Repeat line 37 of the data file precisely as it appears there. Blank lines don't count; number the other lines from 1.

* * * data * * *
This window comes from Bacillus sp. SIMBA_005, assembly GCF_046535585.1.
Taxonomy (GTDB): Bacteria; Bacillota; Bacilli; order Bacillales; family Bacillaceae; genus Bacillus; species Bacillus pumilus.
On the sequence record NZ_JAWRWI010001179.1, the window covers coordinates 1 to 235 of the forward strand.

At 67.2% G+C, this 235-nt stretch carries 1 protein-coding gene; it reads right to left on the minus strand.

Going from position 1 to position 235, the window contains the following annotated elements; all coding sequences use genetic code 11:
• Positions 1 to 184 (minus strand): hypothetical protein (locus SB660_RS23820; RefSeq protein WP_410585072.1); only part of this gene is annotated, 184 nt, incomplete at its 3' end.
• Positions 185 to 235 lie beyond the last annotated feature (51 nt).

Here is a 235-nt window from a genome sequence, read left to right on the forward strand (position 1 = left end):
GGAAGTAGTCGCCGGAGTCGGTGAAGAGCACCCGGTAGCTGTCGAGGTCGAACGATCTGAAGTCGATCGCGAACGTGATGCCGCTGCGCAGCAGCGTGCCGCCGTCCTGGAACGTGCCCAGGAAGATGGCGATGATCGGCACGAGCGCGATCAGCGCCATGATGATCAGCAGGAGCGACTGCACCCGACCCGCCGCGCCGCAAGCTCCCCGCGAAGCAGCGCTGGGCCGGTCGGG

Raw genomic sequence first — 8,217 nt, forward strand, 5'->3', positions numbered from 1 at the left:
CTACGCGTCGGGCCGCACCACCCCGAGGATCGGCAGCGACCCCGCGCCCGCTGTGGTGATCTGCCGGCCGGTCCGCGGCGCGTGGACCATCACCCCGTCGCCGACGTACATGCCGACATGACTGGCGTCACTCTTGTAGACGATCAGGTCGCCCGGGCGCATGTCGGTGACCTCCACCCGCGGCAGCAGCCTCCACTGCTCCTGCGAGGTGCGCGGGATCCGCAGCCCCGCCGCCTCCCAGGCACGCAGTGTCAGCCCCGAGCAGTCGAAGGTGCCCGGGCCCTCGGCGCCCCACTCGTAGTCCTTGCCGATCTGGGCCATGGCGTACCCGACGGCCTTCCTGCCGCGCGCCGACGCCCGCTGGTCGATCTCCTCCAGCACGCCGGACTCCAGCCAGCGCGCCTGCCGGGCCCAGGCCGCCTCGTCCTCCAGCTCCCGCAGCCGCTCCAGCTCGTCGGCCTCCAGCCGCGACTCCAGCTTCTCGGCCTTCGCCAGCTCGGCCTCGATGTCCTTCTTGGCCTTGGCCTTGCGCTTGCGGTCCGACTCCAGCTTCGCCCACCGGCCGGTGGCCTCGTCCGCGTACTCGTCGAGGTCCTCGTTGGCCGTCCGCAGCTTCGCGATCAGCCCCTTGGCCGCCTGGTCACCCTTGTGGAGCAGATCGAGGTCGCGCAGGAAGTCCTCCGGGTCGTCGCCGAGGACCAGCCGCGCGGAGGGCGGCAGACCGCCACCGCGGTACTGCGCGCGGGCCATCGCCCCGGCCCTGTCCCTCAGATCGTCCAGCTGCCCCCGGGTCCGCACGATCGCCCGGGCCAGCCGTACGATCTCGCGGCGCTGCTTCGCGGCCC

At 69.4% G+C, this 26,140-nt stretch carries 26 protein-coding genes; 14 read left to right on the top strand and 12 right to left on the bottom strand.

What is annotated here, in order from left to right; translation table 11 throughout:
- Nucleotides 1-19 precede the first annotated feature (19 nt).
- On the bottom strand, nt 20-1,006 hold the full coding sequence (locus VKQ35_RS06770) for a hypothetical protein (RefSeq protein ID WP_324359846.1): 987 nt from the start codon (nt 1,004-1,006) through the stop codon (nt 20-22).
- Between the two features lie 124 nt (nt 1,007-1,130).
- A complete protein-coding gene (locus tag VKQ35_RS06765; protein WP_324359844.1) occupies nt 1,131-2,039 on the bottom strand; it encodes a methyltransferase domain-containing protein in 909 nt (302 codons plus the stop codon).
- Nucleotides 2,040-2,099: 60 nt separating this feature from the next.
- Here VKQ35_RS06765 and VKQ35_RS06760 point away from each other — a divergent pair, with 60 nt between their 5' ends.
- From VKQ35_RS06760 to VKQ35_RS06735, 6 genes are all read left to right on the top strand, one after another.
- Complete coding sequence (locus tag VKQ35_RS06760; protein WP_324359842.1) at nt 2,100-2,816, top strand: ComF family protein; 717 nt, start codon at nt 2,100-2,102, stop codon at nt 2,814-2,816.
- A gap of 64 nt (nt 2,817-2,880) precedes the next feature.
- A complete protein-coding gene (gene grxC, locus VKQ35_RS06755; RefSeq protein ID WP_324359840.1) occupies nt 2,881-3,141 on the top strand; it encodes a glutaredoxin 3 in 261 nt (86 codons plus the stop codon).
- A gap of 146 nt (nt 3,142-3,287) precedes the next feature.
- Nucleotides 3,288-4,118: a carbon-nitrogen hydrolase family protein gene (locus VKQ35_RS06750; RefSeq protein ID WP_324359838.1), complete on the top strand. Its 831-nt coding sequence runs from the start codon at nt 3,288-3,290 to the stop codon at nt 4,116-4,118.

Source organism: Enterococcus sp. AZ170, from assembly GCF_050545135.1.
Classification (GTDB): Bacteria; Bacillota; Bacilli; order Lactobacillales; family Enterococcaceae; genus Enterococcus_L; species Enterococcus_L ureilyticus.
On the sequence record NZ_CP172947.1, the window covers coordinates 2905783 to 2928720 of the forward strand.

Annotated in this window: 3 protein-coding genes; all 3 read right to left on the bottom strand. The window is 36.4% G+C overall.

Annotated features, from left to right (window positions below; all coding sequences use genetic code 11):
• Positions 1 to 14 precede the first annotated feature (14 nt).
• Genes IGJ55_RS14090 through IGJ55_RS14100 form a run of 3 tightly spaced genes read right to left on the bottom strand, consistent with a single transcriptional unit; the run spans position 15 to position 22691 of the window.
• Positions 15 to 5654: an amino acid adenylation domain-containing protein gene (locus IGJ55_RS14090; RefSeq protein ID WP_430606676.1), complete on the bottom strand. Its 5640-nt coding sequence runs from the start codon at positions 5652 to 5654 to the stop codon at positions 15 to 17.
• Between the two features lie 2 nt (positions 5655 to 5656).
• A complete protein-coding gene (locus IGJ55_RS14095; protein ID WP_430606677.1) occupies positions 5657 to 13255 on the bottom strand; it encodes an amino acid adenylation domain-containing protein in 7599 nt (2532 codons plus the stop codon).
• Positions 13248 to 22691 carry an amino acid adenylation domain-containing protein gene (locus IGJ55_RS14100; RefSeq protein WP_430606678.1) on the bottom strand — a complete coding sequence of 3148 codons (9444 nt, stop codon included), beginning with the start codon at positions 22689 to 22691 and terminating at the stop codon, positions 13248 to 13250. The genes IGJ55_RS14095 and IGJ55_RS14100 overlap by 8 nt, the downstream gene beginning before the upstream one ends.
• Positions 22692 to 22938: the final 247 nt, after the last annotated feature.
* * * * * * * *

• Positions 22692 to 22938: the final 247 nt, after the last annotated feature.